Esophageal Manometry

The esophagus

The esophagus is a long, muscular tube that propels food from the mouth to the stomach.  There is a strong ring-like muscle at the top of the esophagus called the UES (upper esophageal sphincter) and one at the bottom called the LES (lower esophageal sphincter). 


In its normal state, the LES is in a closed position preventing stomach contents from backing up into the esophagus (this condition is called reflux).  During the process of swallowing, the LES will open allowing food and liquids into the stomach.   Damage to the esophagus may occur should the LES:

  • Open at times other than swallowing
  • Not close completely

Why manometry is performed

Your doctor may want you to have this test because you have:

  • Symptoms of difficulty or painful swallowing,
  • Non-cardiac chest pain
  • Chronic heartburn for which you are now considering surgery as an alternative to continued medication.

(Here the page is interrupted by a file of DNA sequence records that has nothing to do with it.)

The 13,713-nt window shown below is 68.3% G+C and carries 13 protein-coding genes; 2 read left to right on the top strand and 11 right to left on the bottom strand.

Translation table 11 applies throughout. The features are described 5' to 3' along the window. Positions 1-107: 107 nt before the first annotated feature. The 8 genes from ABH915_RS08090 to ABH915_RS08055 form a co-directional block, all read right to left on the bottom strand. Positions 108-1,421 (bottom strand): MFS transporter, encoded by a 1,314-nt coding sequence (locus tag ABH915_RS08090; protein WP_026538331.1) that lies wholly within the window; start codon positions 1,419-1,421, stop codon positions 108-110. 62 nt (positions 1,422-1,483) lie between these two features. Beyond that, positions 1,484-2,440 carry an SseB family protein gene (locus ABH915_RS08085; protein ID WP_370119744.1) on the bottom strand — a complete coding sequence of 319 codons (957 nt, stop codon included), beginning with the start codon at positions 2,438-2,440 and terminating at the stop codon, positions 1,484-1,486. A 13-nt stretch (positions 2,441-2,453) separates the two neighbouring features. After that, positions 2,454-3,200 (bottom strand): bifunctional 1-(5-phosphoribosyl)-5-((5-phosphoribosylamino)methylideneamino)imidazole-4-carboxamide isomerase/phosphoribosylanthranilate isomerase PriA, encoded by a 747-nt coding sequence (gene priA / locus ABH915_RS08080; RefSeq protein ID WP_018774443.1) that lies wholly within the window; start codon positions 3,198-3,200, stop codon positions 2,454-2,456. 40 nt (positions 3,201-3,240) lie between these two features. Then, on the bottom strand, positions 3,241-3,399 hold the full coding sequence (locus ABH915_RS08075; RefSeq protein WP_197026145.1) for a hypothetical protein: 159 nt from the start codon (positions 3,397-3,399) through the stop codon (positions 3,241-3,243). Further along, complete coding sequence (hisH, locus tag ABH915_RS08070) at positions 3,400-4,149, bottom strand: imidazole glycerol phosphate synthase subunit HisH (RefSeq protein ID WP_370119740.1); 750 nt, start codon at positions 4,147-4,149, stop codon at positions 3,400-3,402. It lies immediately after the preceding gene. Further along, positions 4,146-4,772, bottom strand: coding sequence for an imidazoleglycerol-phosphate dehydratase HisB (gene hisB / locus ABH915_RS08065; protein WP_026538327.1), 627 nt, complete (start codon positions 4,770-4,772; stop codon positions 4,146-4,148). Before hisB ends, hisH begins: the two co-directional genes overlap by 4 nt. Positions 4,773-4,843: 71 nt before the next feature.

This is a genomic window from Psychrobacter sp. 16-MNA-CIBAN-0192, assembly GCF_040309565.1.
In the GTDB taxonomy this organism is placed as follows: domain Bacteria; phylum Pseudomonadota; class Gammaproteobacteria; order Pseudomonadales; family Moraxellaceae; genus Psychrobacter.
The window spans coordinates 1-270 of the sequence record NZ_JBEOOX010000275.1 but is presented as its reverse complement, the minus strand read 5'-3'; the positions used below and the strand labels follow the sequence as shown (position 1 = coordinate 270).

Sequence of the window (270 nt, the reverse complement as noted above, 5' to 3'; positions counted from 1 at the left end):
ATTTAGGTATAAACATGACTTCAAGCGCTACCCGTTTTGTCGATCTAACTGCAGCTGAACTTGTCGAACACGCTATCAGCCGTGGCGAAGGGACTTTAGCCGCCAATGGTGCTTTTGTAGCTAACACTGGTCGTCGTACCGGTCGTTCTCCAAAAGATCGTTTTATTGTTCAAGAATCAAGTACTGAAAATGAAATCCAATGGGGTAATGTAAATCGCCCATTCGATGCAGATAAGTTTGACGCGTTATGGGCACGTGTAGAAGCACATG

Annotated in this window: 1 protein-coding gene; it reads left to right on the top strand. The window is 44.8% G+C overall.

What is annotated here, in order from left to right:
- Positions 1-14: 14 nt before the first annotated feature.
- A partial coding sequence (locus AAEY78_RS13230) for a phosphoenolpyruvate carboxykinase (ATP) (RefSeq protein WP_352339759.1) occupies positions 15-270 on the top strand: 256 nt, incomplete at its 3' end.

Preparation for the procedure

Discuss with your doctor, the use of any medications prior to the study. Do not eat or drink anything by mouth for six hours before the procedure.


The day of the test

  • Arrive at Huron Valley-Sinai Hospital a half hour prior to your scheduled appointment.
  • Enter through the Garden entrance on the south side of the Huron Valley Sinai Hospital
  • Report to the outpatient surgical registration desk
  • You may come alone and drive yourself after the test

The test itself

Your test will be performed by a RN who will be assisted by a technician.  You will NOT be sedated during the procedure, which will last approximately 40 minutes.   You should try not to talk, laugh, or swallow during the test unless requested.


You will be placed in a comfortable, semi-sitting position on a stretcher.  The inside of your nose will be numbed with a medicated gel to minimize discomfort with the catheter placement.   A small catheter will be passed through your nose and positioned in your stomach.


During the course of the study you will be asked to take deep breaths or swallow a number of times.   The pressure resulting from these movements will be detected and recorded by tiny sensors located on the catheter.  The recording will be transferred to a report for review and interpretation by your doctor.


After the test

Because you will not be sedated, you will be free to drive yourself home.   Unless otherwise indicated by your doctor, you may resume eating and taking your medications immediately following the test.  Your doctor will have the readings within a couple of days.



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